Deep in the heart of Texas, San Antonio city officials are thumbing their noses at the state’s anti-sanctuary law by offering free legal services for illegal aliens.
The Alamo City, which is challenging Senate Bill 4 in federal court, created a new position of Immigration Community Liaison and diverted $150,000 from the general fund to pay for the “free” services.
San Antonio is subsidizing three private organizations that cater to illegals: American Gateways, Catholic Charities and the Refugee & Immigrant Center for Education and Legal Services (RAICES).
“Why should taxpayers who pay federal taxes to enforce immigration laws also pay local taxes to defend illegal aliens?” asks George Rodriguez, a San Antonio activist.
Excellent question. Turns out that Keeping-It-Weird Austin isn’t the only blue island in Texas’ sea of red.
This month, a three-judge panel of the Fifth Circuit Court of Appeals upheld most of the Texas law outlawing sanctuary cities. Judges are still weighing the section that holds local officials liable for “adopting, enforcing or endorsing” policies that prohibit or circumvent the enforcement of immigration laws.
Logically interpreted, that section discourages, if not outlaws, taxpayer-funded services for illegals. Whether San Antonio is violating the letter of the law, the city’s legal-aid gambit is a clear attempt to subvert SB 4’s intent of facilitating cooperation with federal immigration enforcement.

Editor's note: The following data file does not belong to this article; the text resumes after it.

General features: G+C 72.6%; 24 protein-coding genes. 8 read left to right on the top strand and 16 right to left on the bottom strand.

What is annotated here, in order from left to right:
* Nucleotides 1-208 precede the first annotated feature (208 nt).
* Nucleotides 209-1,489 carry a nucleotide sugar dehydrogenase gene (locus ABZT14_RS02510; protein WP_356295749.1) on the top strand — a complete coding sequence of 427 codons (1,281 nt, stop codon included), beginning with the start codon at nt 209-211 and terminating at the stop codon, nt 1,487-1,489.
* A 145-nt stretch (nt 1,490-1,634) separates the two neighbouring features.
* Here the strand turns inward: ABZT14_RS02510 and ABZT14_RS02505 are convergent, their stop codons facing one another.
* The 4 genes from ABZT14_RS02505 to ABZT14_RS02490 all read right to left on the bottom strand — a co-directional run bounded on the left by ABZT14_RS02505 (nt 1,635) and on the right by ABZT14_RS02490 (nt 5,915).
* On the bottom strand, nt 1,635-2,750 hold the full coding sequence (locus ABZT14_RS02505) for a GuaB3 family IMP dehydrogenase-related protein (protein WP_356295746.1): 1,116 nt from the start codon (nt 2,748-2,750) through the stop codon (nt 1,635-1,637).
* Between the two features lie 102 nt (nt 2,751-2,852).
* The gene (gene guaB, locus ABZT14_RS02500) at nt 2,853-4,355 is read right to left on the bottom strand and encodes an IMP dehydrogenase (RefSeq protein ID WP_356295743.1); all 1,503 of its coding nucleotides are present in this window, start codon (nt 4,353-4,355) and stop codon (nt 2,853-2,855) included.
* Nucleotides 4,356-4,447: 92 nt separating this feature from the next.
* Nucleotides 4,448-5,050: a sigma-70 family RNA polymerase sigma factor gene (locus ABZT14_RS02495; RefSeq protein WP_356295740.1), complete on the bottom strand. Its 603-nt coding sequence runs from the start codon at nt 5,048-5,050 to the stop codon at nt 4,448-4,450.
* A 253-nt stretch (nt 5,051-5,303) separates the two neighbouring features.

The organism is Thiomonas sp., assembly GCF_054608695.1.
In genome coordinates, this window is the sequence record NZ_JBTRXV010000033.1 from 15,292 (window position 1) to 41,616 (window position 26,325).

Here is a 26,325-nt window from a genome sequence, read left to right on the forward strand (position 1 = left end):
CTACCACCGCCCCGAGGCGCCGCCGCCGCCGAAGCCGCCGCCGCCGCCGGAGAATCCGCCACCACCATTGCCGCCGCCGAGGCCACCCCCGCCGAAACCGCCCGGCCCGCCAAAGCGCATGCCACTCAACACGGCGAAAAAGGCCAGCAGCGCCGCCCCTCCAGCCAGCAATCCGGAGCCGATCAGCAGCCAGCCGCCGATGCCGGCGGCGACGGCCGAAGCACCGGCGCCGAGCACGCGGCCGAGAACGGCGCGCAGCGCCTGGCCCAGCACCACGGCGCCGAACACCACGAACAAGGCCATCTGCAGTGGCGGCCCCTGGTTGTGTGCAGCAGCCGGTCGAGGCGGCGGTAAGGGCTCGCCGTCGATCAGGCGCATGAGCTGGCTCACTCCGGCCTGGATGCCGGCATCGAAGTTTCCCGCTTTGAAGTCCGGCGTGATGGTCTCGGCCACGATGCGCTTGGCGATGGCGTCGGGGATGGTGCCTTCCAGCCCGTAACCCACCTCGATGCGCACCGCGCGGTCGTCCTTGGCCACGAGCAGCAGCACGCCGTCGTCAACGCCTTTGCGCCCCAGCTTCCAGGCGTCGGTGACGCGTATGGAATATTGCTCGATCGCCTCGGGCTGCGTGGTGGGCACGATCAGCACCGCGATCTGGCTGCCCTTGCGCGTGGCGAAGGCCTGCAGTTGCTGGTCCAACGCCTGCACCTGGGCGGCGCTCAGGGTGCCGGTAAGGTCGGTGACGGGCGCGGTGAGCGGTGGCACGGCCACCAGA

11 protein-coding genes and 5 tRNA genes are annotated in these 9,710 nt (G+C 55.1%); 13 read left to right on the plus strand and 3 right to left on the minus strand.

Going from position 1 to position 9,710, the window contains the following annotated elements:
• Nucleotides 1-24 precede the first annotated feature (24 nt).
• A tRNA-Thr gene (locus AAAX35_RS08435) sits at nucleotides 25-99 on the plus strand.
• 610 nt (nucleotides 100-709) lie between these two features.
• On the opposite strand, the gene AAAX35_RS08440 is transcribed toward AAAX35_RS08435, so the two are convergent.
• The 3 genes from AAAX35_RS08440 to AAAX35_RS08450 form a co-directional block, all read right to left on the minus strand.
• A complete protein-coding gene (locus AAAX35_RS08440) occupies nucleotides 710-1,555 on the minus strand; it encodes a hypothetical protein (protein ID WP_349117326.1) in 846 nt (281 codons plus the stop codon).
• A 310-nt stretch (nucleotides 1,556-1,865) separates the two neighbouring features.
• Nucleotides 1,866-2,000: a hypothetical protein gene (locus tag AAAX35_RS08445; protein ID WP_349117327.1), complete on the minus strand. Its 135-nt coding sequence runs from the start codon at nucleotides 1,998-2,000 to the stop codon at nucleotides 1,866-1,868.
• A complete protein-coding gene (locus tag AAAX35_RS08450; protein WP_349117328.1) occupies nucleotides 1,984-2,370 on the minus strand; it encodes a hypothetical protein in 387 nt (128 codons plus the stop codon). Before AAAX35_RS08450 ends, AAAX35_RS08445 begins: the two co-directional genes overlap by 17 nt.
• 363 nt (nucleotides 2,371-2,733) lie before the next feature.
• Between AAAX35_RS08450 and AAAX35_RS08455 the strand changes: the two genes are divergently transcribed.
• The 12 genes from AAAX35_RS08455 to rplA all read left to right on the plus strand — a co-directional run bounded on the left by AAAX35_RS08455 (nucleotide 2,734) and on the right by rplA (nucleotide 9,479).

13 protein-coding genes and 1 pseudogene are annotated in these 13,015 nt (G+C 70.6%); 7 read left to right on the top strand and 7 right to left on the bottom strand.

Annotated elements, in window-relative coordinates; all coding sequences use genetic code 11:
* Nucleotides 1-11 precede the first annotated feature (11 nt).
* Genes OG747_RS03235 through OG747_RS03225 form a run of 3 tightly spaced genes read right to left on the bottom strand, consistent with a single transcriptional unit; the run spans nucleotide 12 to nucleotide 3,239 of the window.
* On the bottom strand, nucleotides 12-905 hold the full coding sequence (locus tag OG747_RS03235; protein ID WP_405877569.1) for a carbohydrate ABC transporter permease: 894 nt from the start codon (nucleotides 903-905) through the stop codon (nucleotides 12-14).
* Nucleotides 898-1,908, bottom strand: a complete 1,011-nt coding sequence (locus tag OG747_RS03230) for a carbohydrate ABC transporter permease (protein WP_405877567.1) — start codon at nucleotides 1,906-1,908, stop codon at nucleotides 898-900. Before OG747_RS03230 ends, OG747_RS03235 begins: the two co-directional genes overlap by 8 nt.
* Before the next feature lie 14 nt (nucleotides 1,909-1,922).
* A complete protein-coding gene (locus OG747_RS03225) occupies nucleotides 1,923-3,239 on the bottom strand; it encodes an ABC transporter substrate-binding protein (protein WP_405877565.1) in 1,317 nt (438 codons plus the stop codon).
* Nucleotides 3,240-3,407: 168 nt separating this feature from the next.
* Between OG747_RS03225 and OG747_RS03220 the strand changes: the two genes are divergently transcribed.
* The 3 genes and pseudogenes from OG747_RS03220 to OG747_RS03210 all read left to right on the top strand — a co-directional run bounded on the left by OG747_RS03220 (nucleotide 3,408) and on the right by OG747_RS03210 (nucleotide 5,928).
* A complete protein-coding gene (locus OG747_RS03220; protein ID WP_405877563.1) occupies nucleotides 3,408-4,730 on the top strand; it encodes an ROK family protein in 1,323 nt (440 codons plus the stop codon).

City Attorney Andy Segovia insists that San Antonio’s program “does not violate SB 4 in design and practice.” Besides, he notes, “The Immigration and Nationality Act does not define the term ‘illegal immigrant.’”
“The initiation of deportation proceedings against a person is not evidence of illegal status any more than being charged with a crime at an arraignment is evidence that a person is a criminal,” Segovia asserted. “Until the government meets its burden of proving that a person is deportable from the United States they are not ‘illegal.’”
In its defense of illegally present aliens, San Antonio touts itself as a “SAFE (Safety and Fairness for Everyone) City.” Last year, it obtained a $100,000 grant from the Vera Institute of Justice to expand legal services for illegals.
Yet San Antonio, like sanctuary jurisdictions across the country, is anything but safe. Home to an estimated 85,000 illegal aliens, the city ranked worst among large U.S. cities for “serious crimes” in a 2017 FBI report.
Flouting national and state laws while abusing taxpayers under the guise of “local control” has become standard operating procedure for progressives who dominate San Antonio politics. No one should expect otherwise from Mayor Ron Nirenberg, whose chief of policy was an attorney with the Mexican American Legal Defense and Education Fund, a prime litigator in the fight against SB 4